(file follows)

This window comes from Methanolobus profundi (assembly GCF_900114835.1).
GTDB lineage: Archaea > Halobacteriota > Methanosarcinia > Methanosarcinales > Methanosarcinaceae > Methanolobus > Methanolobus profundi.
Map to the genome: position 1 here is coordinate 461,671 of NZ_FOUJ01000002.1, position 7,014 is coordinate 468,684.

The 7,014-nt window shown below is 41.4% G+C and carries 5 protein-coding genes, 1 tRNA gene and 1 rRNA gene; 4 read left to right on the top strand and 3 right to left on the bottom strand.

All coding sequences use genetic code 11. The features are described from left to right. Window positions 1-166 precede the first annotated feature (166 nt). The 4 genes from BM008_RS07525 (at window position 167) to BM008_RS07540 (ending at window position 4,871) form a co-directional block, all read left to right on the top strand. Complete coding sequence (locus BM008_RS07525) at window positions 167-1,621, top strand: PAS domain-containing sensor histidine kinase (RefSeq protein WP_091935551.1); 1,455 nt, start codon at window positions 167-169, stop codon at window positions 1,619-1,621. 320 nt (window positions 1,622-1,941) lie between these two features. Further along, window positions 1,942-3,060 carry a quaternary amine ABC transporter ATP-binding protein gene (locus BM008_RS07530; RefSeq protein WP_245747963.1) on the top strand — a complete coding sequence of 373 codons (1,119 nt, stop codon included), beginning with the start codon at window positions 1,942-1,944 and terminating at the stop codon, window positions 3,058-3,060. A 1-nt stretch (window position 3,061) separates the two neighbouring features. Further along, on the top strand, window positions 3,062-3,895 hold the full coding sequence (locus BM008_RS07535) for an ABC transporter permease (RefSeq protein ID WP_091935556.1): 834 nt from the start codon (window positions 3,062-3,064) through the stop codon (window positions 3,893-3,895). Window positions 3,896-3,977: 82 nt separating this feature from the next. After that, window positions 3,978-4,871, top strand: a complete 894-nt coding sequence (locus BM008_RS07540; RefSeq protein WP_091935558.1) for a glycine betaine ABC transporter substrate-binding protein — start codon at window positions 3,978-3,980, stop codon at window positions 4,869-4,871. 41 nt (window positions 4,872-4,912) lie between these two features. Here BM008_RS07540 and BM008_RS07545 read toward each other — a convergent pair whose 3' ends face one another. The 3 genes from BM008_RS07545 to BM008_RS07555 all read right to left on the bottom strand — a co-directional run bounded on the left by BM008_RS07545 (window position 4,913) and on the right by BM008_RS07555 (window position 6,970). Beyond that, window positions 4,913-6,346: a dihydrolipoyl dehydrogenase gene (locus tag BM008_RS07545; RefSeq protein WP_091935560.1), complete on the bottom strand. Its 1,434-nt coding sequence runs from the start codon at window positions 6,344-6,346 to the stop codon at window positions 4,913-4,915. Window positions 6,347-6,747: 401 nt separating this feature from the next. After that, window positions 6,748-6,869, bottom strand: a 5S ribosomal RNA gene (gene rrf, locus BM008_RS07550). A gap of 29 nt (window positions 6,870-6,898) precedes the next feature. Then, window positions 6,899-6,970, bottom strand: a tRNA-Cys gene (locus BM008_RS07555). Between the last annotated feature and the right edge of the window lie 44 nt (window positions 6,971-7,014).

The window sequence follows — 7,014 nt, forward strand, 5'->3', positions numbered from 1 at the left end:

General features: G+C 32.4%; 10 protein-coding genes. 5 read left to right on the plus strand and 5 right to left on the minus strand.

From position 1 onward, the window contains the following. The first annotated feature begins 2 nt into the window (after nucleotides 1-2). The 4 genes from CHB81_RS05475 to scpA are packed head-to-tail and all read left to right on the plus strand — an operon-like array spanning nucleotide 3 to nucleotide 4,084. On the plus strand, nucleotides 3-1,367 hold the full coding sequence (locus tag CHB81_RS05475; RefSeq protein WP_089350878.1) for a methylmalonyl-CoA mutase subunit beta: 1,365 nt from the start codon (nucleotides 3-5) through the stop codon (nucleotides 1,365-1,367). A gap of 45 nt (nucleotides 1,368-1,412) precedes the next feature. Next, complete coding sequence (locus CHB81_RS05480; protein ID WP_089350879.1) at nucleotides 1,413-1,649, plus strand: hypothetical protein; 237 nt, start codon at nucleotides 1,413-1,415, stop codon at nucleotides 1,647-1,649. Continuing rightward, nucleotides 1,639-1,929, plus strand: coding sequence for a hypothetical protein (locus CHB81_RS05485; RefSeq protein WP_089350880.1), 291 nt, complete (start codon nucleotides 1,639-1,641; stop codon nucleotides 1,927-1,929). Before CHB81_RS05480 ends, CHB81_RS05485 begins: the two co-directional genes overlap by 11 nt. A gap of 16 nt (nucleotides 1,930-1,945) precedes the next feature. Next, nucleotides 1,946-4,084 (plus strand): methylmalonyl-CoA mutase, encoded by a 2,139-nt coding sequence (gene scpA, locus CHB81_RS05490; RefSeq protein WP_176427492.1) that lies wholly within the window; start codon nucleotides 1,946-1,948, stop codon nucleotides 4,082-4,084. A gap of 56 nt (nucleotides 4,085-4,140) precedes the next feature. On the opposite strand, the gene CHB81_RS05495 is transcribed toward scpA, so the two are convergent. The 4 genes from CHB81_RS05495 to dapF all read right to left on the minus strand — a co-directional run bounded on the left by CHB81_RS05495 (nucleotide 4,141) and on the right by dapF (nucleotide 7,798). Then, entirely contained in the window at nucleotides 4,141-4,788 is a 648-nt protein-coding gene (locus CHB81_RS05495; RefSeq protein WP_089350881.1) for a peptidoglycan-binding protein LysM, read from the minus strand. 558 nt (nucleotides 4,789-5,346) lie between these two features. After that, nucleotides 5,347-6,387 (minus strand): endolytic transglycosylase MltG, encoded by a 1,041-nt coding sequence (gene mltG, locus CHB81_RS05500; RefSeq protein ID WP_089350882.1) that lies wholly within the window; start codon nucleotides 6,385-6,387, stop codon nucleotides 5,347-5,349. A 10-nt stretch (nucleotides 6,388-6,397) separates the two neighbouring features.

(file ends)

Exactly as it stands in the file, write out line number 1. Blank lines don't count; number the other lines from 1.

This window comes from Methanolobus profundi (assembly GCF_900114835.1).